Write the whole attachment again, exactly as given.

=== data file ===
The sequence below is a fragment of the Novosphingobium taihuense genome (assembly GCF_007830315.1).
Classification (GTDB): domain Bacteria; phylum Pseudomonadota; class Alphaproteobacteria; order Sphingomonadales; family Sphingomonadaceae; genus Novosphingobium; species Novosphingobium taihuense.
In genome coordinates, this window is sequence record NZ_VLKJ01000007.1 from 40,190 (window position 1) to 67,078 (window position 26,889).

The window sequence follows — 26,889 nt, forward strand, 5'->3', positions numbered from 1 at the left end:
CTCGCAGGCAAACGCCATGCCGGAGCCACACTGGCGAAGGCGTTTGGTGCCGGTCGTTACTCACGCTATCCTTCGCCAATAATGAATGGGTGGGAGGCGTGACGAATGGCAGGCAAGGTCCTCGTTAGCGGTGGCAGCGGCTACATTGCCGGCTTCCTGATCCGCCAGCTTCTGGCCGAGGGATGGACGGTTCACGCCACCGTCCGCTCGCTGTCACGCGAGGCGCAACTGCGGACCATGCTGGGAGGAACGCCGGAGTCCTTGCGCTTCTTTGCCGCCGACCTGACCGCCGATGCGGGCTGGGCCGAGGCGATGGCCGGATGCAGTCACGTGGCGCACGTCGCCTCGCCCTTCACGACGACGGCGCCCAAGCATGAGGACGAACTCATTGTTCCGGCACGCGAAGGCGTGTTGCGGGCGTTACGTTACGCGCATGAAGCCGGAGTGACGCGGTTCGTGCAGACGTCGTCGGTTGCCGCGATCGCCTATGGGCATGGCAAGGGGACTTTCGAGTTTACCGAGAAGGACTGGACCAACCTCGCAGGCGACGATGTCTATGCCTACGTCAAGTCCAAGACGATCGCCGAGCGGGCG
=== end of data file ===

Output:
The sequence below is a fragment of the Novosphingobium taihuense genome (assembly GCF_007830315.1).
Classification (GTDB): domain Bacteria; phylum Pseudomonadota; class Alphaproteobacteria; order Sphingomonadales; family Sphingomonadaceae; genus Novosphingobium; species Novosphingobium taihuense.
In genome coordinates, this window is sequence record NZ_VLKJ01000007.1 from 40,190 (window position 1) to 67,078 (window position 26,889).

The window sequence follows — 26,889 nt, forward strand, 5'->3', positions numbered from 1 at the left end:
CTCGCAGGCAAACGCCATGCCGGAGCCACACTGGCGAAGGCGTTTGGTGCCGGTCGTTACTCACGCTATCCTTCGCCAATAATGAATGGGTGGGAGGCGTGACGAATGGCAGGCAAGGTCCTCGTTAGCGGTGGCAGCGGCTACATTGCCGGCTTCCTGATCCGCCAGCTTCTGGCCGAGGGATGGACGGTTCACGCCACCGTCCGCTCGCTGTCACGCGAGGCGCAACTGCGGACCATGCTGGGAGGAACGCCGGAGTCCTTGCGCTTCTTTGCCGCCGACCTGACCGCCGATGCGGGCTGGGCCGAGGCGATGGCCGGATGCAGTCACGTGGCGCACGTCGCCTCGCCCTTCACGACGACGGCGCCCAAGCATGAGGACGAACTCATTGTTCCGGCACGCGAAGGCGTGTTGCGGGCGTTACGTTACGCGCATGAAGCCGGAGTGACGCGGTTCGTGCAGACGTCGTCGGTTGCCGCGATCGCCTATGGGCATGGCAAGGGGACTTTCGAGTTTACCGAGAAGGACTGGACCAACCTCGCAGGCGACGATGTCTATGCCTACGTCAAGTCCAAGACGATCGCCGAGCGGGCG